Processes: The process can be discussed by describing the conditions or events that trigger the process to terminate, or articulating what allows the process to continue. Macro processes can be broken down into micro-events which can be identified and the relationship between these micro-events can be studied.
Environmental interaction: This component describes the flow of information between the generative processes and their operating environment. These interactions can be characterise according to their frequency (how often they occur), range (the range of possible interactions, or amount of information conveyed) and significance (the impact of the information acquired from the interaction on the generative system). This can also be extended to higher order interactions involving the artist. Generative practices are different in how the creator manipulates the outcome via the intermediate layer of the generative system. The outcomes of the system are constrained using the interactions, which the artist often set parameters based on ongoing observation and evaluation of the output.
Sensory outcomes: This refers to the experienced aspects of a generative art work. This may include artefacts (visual, sonic, musical, literary, sculptural, etc.), static or time-based forms.
Generative art and its difference from traditional art
Generative Art can be defined as art created through the means of autonomous systems, eg. natural language rules, algorithms, genetic sequences, machines, or procedural interventions. These generative processes produce a range of results, which rely largely on elements of chance and randomness. It perhaps shares most similarities with conceptual artists who may construct works based on formal rules and number systems.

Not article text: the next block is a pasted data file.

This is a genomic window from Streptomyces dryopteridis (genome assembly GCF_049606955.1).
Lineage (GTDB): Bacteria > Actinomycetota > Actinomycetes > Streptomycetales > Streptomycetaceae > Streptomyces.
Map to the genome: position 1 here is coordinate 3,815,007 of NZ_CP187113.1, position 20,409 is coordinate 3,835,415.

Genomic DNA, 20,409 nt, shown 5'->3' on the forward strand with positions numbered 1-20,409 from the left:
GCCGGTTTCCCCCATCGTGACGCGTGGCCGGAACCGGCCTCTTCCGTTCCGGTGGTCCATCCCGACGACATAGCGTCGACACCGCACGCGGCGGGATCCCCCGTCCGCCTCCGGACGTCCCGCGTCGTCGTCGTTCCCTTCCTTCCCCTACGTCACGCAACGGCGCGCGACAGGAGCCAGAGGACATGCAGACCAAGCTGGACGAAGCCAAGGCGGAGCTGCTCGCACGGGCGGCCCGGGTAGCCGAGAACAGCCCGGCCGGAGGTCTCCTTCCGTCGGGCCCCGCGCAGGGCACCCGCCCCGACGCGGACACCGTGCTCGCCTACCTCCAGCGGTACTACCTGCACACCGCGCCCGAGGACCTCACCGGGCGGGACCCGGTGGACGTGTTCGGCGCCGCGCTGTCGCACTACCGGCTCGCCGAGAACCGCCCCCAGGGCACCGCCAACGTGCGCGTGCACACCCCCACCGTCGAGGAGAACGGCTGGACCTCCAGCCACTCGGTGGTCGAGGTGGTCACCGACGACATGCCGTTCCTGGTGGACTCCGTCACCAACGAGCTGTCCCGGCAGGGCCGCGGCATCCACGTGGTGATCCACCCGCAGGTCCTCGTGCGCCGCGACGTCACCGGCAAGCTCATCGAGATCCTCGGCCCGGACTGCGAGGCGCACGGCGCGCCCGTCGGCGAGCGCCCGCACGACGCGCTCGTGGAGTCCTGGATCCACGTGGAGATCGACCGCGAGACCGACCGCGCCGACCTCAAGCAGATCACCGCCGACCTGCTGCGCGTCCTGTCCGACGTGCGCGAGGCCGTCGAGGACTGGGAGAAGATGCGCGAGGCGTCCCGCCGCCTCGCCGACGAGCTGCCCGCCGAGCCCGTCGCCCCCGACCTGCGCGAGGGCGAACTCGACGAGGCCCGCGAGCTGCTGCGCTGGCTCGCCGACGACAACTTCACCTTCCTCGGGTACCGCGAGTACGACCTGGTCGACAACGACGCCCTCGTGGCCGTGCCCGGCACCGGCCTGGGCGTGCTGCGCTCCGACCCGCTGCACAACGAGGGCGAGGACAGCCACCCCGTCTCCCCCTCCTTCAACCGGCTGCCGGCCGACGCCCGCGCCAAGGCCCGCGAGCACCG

The purpose of analysing art
Art analysing and art criticism is based on the pursuit of a rational basis for art appreciation. Art criticism is defined as “a form of literature which condenses or amplified, emphasizes or arranges or attempts to bring into harmony all the ideas that come to the mind when it is confronted by artistic phenomena”, by French poet & philosopher Paul Valéry. This means analyzing and criticism plays an important part in developing and deepening artworks while helping viewers perceive and interpret works of art.
The downside of laying down a rubric to perceive art may be that it promotes interpreting works only in one manner, thus limiting the way a viewer may experience and process generative works. The way a viewer can experience, interpret and perceive an artworks exists in myriads of possible ways, yet a framework seems to standardise and limit this possibility. Should the purpose of analysing and criticing art be to deepen and enhance artworks, a framework could also limit the potential of an artwork. While the framework provided is tailored for generative works and facilitates a deeper analysis, it is also difficult to use this framework to compare generative art to other types of art, resulting in an isolated perception of generative art.
Art could serve as a means to open our sensory experiences, and trigger the imagination and broaden our perspective. However, suggesting a framework could limit this experience and restrict the way a viewer perceive and interpret an artwork.